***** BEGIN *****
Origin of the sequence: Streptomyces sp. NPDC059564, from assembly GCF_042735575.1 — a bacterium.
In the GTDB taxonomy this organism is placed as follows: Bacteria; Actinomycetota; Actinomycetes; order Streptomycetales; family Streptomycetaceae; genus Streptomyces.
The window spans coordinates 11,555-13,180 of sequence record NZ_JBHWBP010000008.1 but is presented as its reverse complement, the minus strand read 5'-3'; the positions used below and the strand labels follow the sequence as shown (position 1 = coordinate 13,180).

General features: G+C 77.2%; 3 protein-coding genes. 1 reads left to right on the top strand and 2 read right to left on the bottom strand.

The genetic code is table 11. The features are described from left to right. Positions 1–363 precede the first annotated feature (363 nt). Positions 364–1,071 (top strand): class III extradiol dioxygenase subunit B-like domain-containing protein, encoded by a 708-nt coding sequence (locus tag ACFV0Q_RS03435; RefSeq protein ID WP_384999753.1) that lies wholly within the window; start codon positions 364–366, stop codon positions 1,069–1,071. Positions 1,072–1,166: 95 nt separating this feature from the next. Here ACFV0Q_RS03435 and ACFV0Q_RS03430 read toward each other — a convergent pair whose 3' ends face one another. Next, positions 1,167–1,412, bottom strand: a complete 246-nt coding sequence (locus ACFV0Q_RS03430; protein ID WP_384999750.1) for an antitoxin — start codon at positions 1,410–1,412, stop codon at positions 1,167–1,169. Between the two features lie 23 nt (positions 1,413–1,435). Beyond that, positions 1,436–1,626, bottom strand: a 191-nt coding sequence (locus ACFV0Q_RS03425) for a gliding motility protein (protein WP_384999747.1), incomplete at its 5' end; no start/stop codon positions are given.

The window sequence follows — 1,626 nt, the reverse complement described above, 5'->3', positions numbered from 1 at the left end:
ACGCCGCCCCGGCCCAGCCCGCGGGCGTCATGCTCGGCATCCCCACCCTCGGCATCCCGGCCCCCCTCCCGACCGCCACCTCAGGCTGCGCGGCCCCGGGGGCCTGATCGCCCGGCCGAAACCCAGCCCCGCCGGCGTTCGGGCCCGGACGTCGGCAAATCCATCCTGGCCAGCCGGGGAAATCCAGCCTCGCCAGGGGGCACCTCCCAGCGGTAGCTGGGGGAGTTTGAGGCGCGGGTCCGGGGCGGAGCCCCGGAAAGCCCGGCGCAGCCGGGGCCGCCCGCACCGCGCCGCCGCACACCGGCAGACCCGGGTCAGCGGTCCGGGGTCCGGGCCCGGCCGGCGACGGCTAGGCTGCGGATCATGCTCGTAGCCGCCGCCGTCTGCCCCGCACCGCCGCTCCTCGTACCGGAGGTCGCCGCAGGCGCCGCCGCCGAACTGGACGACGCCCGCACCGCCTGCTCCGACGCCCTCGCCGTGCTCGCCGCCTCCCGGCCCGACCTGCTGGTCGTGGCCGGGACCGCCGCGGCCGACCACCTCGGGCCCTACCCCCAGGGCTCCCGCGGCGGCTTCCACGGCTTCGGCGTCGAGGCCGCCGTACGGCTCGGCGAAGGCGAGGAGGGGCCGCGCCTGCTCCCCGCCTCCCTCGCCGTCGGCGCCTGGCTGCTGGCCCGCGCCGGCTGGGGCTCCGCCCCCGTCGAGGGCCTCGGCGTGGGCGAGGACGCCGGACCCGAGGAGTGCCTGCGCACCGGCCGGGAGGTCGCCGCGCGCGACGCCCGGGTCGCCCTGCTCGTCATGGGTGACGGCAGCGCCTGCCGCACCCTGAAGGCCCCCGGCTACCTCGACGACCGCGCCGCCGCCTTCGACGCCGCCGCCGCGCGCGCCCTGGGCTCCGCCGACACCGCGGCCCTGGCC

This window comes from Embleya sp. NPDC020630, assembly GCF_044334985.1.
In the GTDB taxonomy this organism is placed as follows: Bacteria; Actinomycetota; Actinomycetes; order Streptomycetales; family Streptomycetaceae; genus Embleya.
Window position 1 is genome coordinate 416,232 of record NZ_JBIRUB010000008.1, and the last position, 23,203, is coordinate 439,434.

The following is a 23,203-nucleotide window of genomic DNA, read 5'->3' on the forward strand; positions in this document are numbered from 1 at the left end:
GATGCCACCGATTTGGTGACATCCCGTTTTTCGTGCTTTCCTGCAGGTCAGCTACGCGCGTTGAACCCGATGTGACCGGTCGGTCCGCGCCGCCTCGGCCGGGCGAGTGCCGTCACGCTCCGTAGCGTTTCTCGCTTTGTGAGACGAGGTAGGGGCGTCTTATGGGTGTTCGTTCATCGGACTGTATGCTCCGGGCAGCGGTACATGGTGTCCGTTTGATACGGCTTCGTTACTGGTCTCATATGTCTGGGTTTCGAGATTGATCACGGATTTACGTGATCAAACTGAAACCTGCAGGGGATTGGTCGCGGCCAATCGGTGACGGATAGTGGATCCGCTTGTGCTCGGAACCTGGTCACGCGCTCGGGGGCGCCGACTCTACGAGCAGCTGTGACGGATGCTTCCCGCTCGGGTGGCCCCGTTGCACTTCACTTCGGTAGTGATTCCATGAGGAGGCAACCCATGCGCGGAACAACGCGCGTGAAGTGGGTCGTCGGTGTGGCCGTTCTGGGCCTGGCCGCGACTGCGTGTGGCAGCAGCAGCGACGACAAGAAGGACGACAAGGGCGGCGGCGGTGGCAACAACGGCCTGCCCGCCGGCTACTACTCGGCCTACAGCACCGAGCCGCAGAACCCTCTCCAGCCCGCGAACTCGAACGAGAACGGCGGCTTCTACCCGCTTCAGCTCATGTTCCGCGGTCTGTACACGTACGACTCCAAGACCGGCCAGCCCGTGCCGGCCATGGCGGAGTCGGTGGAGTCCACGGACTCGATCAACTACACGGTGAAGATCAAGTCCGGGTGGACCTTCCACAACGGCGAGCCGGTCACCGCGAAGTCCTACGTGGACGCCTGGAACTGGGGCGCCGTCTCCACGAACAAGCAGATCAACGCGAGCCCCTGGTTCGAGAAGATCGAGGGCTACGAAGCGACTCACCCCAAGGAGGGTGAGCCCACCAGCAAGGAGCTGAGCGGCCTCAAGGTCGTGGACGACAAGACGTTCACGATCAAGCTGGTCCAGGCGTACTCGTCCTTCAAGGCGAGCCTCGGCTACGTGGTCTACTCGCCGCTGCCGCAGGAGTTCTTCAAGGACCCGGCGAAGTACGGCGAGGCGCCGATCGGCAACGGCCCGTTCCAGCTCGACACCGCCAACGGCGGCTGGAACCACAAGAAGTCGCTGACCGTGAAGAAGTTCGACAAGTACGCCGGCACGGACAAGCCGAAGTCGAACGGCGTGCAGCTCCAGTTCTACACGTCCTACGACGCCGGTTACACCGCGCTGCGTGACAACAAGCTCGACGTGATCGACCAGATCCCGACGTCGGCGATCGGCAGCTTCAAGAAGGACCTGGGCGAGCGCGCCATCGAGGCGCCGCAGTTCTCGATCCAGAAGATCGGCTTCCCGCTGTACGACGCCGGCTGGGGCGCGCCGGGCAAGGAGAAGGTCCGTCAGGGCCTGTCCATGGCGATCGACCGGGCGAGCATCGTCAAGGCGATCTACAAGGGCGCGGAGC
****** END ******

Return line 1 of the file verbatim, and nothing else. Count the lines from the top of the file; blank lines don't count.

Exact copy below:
Origin of the sequence: Streptomyces sp. NPDC059564, from assembly GCF_042735575.1 — a bacterium.